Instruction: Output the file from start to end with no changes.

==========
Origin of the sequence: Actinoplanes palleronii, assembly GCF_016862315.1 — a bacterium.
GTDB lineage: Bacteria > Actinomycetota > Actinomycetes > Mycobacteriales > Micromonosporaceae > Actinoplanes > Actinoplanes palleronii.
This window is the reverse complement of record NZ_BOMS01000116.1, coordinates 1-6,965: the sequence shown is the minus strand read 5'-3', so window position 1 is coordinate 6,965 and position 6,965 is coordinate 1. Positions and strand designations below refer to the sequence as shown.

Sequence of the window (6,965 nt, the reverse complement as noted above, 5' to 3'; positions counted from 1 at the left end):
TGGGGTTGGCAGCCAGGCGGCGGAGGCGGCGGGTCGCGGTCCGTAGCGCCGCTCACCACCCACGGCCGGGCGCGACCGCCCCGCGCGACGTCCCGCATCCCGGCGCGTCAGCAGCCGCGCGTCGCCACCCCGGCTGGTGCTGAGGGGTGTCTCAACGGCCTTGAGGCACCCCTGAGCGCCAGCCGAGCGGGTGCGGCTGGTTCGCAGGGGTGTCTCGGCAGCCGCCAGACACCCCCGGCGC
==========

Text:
Origin of the sequence: Actinoplanes palleronii, assembly GCF_016862315.1 — a bacterium.
GTDB lineage: Bacteria > Actinomycetota > Actinomycetes > Mycobacteriales > Micromonosporaceae > Actinoplanes > Actinoplanes palleronii.
This window is the reverse complement of record NZ_BOMS01000116.1, coordinates 1-6,965: the sequence shown is the minus strand read 5'-3', so window position 1 is coordinate 6,965 and position 6,965 is coordinate 1. Positions and strand designations below refer to the sequence as shown.

Sequence of the window (6,965 nt, the reverse complement as noted above, 5' to 3'; positions counted from 1 at the left end):
TGGGGTTGGCAGCCAGGCGGCGGAGGCGGCGGGTCGCGGTCCGTAGCGCCGCTCACCACCCACGGCCGGGCGCGACCGCCCCGCGCGACGTCCCGCATCCCGGCGCGTCAGCAGCCGCGCGTCGCCACCCCGGCTGGTGCTGAGGGGTGTCTCAACGGCCTTGAGGCACCCCTGAGCGCCAGCCGAGCGGGTGCGGCTGGTTCGCAGGGGTGTCTCGGCAGCCGCCAGACACCCCCGGCGC